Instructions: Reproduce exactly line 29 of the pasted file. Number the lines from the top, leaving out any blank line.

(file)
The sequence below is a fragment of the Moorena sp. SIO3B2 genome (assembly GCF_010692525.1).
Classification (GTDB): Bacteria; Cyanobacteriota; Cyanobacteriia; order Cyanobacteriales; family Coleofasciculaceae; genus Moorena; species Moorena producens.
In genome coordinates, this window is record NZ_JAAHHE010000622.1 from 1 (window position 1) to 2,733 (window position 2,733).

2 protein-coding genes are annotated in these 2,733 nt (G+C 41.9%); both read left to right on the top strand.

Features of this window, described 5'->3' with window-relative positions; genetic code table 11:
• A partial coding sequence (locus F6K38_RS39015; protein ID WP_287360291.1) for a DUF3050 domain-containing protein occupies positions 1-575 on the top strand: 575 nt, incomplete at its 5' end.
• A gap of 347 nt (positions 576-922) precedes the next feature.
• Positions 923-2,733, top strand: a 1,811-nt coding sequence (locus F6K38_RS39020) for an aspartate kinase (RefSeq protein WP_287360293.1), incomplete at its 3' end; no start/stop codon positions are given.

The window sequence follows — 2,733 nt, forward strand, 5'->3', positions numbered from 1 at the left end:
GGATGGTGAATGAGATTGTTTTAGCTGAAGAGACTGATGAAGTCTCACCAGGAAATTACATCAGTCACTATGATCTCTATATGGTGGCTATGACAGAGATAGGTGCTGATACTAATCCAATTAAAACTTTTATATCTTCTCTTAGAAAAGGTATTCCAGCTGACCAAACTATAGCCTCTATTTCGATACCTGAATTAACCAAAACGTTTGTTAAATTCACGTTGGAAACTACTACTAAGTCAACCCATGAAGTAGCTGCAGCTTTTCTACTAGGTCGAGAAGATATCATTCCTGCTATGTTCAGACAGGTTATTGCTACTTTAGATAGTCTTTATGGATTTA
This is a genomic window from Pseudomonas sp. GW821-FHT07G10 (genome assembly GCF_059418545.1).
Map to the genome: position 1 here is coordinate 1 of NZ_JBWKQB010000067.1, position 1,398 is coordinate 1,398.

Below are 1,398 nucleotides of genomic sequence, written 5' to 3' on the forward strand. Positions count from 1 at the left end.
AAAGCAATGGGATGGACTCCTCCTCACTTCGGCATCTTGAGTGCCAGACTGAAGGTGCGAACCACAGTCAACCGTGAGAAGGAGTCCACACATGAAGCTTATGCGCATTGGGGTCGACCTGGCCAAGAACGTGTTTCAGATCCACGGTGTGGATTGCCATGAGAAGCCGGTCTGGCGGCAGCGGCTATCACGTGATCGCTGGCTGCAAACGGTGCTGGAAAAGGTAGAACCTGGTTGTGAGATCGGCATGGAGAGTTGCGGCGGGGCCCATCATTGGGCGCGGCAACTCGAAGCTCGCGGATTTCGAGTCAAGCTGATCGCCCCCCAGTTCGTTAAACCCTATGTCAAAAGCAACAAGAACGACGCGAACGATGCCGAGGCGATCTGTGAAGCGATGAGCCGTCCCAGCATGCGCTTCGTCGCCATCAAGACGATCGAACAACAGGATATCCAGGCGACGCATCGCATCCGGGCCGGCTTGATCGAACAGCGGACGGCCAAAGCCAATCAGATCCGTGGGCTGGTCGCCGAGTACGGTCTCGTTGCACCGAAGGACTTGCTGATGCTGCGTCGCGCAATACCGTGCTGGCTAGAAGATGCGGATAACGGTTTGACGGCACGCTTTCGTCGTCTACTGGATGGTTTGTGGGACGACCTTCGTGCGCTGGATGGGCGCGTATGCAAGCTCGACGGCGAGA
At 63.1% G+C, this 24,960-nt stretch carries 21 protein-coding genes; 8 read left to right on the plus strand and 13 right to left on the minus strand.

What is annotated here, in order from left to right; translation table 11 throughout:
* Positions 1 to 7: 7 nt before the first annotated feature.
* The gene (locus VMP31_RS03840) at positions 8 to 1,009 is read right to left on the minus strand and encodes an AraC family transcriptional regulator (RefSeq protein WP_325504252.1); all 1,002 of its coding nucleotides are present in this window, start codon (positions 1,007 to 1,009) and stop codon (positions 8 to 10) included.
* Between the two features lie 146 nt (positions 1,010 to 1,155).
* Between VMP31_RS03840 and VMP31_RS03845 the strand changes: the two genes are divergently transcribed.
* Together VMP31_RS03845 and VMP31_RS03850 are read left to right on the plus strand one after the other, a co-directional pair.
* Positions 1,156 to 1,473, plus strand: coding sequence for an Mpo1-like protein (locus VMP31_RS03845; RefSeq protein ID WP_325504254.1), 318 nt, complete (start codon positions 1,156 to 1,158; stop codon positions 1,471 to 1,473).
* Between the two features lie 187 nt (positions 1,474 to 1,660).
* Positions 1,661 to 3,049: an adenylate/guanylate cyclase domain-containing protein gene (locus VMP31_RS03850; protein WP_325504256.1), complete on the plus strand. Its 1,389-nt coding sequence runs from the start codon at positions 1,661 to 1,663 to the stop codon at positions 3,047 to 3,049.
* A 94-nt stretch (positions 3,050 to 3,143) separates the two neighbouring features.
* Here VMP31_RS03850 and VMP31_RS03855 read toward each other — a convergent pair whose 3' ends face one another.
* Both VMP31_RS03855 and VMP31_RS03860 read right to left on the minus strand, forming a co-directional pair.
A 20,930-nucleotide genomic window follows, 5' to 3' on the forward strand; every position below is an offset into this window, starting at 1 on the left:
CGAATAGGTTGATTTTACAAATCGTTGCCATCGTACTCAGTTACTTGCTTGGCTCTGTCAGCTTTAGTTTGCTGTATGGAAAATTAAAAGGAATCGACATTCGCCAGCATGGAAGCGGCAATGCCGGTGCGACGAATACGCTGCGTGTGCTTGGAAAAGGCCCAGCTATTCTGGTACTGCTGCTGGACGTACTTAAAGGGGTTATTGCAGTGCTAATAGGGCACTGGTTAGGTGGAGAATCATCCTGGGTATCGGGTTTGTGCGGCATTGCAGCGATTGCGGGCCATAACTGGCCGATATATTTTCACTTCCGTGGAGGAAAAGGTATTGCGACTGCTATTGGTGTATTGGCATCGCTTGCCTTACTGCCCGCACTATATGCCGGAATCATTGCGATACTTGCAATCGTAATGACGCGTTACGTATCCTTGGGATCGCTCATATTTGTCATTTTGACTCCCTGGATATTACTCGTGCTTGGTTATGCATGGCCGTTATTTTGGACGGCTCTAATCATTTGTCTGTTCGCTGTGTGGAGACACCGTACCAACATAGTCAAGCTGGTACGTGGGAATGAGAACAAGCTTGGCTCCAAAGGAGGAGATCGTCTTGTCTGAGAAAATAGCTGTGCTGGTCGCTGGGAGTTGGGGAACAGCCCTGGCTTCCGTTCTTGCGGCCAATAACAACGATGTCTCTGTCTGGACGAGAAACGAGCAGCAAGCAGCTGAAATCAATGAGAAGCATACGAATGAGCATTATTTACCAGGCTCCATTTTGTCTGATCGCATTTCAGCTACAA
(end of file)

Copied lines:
CGAATAGGTTGATTTTACAAATCGTTGCCATCGTACTCAGTTACTTGCTTGGCTCTGTCAGCTTTAGTTTGCTGTATGGAAAATTAAAAGGAATCGACATTCGCCAGCATGGAAGCGGCAATGCCGGTGCGACGAATACGCTGCGTGTGCTTGGAAAAGGCCCAGCTATTCTGGTACTGCTGCTGGACGTACTTAAAGGGGTTATTGCAGTGCTAATAGGGCACTGGTTAGGTGGAGAATCATCCTGGGTATCGGGTTTGTGCGGCATTGCAGCGATTGCGGGCCATAACTGGCCGATATATTTTCACTTCCGTGGAGGAAAAGGTATTGCGACTGCTATTGGTGTATTGGCATCGCTTGCCTTACTGCCCGCACTATATGCCGGAATCATTGCGATACTTGCAATCGTAATGACGCGTTACGTATCCTTGGGATCGCTCATATTTGTCATTTTGACTCCCTGGATATTACTCGTGCTTGGTTATGCATGGCCGTTATTTTGGACGGCTCTAATCATTTGTCTGTTCGCTGTGTGGAGACACCGTACCAACATAGTCAAGCTGGTACGTGGGAATGAGAACAAGCTTGGCTCCAAAGGAGGAGATCGTCTTGTCTGAGAAAATAGCTGTGCTGGTCGCTGGGAGTTGGGGAACAGCCCTGGCTTCCGTTCTTGCGGCCAATAACAACGATGTCTCTGTCTGGACGAGAAACGAGCAGCAAGCAGCTGAAATCAATGAGAAGCATACGAATGAGCATTATTTACCAGGCTCCATTTTGTCTGATCGCATTTCAGCTACAA